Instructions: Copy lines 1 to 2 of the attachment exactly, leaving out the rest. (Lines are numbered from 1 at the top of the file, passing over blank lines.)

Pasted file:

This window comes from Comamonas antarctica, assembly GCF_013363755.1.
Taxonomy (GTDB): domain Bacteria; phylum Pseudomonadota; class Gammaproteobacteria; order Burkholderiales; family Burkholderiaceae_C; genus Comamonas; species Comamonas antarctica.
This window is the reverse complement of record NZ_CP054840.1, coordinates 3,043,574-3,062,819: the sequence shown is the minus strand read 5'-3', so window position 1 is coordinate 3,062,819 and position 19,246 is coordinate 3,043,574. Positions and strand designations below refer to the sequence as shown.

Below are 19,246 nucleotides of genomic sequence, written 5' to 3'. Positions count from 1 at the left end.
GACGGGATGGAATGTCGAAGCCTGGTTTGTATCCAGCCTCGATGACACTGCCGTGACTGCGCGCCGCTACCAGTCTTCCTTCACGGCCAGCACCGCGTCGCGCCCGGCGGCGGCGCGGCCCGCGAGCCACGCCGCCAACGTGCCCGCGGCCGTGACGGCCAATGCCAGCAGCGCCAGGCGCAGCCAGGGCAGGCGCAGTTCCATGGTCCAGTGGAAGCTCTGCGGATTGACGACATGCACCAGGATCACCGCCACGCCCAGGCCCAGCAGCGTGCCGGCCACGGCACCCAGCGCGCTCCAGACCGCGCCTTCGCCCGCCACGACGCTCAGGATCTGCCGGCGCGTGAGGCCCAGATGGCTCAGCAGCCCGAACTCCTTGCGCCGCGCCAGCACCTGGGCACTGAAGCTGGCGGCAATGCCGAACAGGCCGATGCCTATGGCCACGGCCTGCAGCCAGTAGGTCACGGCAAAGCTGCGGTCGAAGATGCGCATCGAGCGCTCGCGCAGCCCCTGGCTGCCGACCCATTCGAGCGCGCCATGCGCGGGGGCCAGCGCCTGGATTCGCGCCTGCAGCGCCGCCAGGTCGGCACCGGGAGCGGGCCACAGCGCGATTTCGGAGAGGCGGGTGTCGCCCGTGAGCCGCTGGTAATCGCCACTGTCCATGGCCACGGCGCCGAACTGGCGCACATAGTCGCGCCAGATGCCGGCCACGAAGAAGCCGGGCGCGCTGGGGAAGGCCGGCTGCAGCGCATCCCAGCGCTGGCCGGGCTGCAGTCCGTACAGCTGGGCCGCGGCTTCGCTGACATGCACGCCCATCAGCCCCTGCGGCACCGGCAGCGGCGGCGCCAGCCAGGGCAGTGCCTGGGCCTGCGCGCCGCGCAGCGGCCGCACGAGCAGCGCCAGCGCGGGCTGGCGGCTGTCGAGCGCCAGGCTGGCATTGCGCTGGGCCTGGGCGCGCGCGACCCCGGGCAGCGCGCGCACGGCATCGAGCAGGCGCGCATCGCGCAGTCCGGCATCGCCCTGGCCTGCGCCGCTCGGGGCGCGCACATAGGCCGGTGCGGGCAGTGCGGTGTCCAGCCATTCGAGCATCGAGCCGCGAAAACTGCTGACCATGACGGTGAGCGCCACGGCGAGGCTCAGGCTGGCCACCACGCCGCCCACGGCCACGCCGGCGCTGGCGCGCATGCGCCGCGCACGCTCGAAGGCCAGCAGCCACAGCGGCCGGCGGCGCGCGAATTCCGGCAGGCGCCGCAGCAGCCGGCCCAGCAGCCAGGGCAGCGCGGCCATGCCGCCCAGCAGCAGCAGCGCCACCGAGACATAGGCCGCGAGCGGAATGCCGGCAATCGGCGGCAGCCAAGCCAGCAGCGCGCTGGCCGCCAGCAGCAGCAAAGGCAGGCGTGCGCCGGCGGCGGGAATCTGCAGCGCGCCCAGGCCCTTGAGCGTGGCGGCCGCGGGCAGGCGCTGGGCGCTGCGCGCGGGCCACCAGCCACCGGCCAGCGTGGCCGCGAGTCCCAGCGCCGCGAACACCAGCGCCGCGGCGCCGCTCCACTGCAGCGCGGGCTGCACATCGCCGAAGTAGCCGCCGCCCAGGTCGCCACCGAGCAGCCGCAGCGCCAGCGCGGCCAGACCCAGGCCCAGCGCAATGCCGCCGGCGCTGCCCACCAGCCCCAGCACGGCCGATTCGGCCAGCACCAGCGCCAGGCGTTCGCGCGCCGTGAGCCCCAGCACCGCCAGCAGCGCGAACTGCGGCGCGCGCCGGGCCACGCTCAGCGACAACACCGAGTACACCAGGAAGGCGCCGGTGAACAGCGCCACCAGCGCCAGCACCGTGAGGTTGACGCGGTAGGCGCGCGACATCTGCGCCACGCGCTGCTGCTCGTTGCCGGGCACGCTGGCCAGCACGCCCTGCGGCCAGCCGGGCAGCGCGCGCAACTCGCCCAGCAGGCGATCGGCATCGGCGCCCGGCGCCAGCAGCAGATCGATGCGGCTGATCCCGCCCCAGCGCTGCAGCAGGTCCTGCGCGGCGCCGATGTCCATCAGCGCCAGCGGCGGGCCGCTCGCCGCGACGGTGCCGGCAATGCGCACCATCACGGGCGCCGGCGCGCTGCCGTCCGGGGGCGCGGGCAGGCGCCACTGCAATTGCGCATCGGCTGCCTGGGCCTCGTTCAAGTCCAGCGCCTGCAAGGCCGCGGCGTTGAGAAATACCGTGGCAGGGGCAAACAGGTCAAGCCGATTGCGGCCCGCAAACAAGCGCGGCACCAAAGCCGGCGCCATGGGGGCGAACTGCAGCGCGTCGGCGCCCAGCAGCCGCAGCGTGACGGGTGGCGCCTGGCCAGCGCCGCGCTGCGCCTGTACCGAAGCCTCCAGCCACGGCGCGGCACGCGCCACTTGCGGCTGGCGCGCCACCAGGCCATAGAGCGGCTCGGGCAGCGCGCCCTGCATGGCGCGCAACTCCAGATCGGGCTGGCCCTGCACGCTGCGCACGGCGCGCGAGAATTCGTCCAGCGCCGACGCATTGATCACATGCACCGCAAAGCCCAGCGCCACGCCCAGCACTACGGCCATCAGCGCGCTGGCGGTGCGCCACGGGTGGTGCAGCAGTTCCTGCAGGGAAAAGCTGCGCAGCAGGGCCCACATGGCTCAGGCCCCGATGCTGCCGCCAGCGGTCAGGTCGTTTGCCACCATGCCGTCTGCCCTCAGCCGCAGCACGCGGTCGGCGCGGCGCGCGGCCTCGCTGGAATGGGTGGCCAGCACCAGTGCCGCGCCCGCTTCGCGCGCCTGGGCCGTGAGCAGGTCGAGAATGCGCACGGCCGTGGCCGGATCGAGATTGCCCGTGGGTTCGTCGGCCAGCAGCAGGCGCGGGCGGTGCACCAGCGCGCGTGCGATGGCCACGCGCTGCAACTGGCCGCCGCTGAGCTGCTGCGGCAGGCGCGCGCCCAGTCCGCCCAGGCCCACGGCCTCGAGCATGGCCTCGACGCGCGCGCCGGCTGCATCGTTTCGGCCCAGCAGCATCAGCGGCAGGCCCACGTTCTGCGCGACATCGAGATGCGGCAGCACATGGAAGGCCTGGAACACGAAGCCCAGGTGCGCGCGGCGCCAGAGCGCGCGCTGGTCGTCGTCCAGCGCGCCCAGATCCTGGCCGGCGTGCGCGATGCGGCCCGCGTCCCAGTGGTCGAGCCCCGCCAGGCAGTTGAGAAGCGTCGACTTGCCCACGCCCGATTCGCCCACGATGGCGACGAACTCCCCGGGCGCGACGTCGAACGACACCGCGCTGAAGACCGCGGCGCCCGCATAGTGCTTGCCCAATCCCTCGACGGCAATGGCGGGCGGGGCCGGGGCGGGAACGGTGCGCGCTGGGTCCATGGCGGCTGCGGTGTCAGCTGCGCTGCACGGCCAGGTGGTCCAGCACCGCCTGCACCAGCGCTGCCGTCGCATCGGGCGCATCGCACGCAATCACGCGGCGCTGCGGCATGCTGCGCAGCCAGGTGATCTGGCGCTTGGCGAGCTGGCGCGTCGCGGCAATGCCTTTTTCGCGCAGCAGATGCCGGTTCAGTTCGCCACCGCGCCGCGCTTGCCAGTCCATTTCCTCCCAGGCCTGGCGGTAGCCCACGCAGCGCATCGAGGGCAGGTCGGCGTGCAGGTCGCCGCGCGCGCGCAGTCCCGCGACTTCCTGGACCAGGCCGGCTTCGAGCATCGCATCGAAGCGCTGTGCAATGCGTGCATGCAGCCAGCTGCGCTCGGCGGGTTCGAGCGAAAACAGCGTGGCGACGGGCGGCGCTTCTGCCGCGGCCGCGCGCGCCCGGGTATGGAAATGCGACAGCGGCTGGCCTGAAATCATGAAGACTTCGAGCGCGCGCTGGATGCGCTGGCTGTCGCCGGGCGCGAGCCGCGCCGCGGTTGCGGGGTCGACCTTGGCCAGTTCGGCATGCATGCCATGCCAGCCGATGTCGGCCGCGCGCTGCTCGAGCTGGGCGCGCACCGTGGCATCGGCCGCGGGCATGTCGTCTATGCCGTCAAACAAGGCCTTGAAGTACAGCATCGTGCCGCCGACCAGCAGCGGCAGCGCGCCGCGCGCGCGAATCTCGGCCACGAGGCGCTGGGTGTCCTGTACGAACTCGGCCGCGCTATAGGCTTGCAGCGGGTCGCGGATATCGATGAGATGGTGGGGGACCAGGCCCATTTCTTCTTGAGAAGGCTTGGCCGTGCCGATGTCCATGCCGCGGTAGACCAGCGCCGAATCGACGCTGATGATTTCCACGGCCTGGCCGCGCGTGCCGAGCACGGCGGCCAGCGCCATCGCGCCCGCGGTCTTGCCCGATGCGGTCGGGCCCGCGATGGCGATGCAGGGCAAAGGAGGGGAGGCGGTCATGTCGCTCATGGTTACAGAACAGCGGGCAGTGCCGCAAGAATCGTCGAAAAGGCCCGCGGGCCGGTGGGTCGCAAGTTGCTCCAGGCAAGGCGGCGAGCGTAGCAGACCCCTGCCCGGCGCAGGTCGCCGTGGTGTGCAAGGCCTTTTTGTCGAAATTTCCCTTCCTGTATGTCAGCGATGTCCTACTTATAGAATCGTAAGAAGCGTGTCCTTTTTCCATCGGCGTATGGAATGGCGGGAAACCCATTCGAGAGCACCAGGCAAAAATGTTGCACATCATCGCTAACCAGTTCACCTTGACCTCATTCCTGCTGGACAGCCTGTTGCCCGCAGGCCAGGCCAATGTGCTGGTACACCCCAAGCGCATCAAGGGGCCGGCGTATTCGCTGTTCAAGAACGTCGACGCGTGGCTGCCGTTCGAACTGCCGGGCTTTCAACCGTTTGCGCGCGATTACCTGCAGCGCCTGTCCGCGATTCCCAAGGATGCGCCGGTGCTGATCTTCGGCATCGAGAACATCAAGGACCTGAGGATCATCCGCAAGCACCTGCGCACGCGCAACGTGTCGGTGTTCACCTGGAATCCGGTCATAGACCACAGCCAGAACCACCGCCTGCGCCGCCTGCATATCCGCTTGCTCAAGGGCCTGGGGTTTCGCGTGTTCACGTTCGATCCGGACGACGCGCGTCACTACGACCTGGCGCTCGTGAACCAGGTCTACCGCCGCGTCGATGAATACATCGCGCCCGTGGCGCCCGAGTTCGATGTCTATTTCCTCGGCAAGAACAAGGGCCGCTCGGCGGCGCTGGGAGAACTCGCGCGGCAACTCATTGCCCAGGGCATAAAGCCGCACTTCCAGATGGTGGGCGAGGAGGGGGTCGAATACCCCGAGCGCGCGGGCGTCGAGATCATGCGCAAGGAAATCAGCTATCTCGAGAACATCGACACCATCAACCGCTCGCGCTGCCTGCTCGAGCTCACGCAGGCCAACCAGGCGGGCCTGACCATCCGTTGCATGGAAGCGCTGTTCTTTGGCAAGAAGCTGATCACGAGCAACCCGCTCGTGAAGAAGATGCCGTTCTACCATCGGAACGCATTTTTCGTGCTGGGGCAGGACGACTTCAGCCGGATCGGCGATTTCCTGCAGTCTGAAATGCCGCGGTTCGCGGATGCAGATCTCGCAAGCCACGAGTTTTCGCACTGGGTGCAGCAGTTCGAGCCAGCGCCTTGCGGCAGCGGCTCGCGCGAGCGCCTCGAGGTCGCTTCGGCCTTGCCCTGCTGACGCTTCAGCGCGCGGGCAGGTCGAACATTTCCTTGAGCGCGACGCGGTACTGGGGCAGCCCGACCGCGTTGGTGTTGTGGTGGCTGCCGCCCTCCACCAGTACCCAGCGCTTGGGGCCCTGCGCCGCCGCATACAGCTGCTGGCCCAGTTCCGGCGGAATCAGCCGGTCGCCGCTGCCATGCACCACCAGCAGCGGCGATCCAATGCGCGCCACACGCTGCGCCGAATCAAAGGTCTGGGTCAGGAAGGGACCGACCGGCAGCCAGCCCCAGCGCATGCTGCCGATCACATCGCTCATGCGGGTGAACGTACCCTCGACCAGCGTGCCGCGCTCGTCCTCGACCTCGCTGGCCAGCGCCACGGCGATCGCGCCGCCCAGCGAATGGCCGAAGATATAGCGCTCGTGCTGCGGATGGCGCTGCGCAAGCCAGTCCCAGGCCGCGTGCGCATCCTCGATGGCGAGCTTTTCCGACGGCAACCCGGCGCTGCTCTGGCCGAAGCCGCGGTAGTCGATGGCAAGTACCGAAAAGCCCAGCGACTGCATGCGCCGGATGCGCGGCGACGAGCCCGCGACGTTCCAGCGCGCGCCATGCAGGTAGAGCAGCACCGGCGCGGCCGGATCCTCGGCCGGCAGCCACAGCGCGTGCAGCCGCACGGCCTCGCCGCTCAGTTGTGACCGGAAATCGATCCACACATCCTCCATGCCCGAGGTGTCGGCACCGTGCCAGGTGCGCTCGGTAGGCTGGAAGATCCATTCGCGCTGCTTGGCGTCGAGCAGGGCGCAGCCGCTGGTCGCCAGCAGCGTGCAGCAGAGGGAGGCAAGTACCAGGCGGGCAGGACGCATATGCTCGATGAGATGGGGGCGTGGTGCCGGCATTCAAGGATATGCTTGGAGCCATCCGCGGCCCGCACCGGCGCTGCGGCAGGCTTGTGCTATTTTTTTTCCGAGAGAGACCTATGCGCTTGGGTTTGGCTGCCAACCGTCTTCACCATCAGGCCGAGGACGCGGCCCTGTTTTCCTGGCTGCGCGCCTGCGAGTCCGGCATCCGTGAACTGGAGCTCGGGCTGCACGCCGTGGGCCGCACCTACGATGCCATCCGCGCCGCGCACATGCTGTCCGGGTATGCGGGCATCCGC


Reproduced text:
This window comes from Comamonas antarctica, assembly GCF_013363755.1.
Taxonomy (GTDB): domain Bacteria; phylum Pseudomonadota; class Gammaproteobacteria; order Burkholderiales; family Burkholderiaceae_C; genus Comamonas; species Comamonas antarctica.